Truth against lies

(via Marko Mihkelson) Evidence that large Russian forces were in South Ossetia before the events of the night of August 7 began is beginning to emerge from Russian print media sources. On September 3 Krasnaya Zvezda published an account given by Captain Denis Sidristy, of the 135th motorized rifle regiment. 

“We were on exercises,” Captain Sidristy begins. “It was quite a short distance from the South Ossetian capital. Nizhnii Zaramakh, a North Ossetian nature reserve. We were stationed at our camp after planned exercises, but on the night of August 7 we got the order to move towards Tskhinvali. We were woken by the alarm signal – and told to march.  We arrived, took up our location, and on the morning of August 8 we took such a battering that we hardly knew what had hit us…”

The newspaper Permskie novosti reprints the transcript of a mobile phone message received from a recruit on August 10:

“I have very little time,” the boy went on. “Listen: we’ve been there since August 7. The whole of our 58th army. You’re probably watching what’s happening there on TV? Today we broke through to Vladikavkaz for armaments. Now we’re going to break back again…”

Other events, like the fact of the sailing of the Moskva missile cruiser from Sevstopol on the morning of August 7, tally with the reports that Russia was already planning to invade and occupy Georgia and depose its President Saakashvili before he gave the order to attack.

The increasing volume of such reports makes the establishing of an international inquiry into the origins and  beginning of the Georgia conflict all the more urgent.

Update: Kalle Kniivilä has more (in Swedish) here.

6 comments

  1. The Krasnaya Zvezda article is interesting in several ways. I can see that you have translated the version currently available on line at the Krasnaya Zvezda web site, not the original text Krasnaya Zvezda published a week ago. The original text can still be found in Google cache and in several blogs, The words ночью and утром are not in the original text, which changes the content totally. The new version is not very logical, but at least closer to the official Russian version than the original version.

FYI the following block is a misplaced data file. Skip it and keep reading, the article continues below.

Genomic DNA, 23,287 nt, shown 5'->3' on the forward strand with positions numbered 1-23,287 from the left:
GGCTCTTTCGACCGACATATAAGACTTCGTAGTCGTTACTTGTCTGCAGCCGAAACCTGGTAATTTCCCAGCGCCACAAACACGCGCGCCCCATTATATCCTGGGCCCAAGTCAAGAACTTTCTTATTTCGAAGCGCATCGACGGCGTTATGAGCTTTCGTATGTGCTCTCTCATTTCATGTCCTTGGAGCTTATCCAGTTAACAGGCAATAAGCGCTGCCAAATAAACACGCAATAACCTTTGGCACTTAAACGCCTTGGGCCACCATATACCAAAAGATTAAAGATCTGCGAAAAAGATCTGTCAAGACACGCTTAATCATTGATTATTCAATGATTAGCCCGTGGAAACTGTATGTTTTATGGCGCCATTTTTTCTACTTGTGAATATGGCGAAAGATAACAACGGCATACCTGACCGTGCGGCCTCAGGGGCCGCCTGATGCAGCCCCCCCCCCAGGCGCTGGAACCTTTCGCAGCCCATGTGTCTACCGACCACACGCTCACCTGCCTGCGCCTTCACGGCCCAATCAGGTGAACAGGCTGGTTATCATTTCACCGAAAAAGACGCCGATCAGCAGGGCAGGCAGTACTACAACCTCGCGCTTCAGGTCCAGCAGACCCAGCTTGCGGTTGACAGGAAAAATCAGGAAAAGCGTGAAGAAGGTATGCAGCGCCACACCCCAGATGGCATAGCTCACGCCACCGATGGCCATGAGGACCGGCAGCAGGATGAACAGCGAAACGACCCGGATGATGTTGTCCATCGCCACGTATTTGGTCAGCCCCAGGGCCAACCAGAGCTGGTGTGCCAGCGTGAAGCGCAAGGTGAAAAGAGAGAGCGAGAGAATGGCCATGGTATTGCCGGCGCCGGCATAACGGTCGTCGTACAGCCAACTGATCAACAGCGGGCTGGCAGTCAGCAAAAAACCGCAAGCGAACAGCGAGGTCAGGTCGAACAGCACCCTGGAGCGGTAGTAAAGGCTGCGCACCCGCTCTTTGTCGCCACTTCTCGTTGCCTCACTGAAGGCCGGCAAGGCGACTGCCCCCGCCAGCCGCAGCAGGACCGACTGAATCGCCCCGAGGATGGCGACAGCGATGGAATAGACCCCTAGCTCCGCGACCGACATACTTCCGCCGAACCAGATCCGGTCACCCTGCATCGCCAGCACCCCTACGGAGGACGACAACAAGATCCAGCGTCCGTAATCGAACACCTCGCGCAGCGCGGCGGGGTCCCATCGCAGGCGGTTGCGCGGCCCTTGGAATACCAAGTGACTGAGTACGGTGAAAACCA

I translated the original text here on Wednesday, and on Thursday somebody pointed out that two words were missing. They indeed were, because the original text had been edited some time Thursday morning. I guess KZ noticed their mistake after many Russian bloggers, most notably Anton Nosik cited the article.

  2. OK, Kalle – thank you for this. However, the Russian syntax used to designate times in such reports (also in Sidristy’s account) is often vague. What exactly does 7 августа ночью mean? Literally it means “at night on August 7″, yet this format is sometimes used to mean “during the night of August 7-8″ – i.e. it can also be a reference to the “morning” (the period any time after midnight of the preceding day). In the edited version, Sidristy does make it clear that the attack occurred on the “morning” of August 8, yet he could be referring to a period just minutes after midnight on August 7. I have come across this confusion many times when translating reports of events in Ingushetia and Chechnya, for example.

    One other thing: there were reports that the missile cruiser Moskva sailed from Sevastopol already on August 7 – yet other reports give the date as August 9:

    On August 9 the flagship of the RBSF, the cruiser Moskva, with the commanding admiral of the fleet, Alexander Kletskov aboard, sailed from Sevastopol. It was accompanied by the destroyer Smetlivy and the anti-submarine ships Muromets and the Aleksandrovets, along with an assortment of support vessels.

    Do you know of links to news reports which give a date of August 7 for the Moskva’s sailing from Sevastopol?

  3. Here is more on the redacted version in KZ
    http://maxdz.livejournal.com/58862.html

    I especially liked this comment:
    “Вот эти подтирки в Красной Звезде по-оруэловски говорят сами за себя. Самовозгорание шапки, понимаете ли.”

    I have heard about reports on Moskva leaving Sevastopol on August 7, but Google News has nothing before August 10. I’ll be back if I find something…

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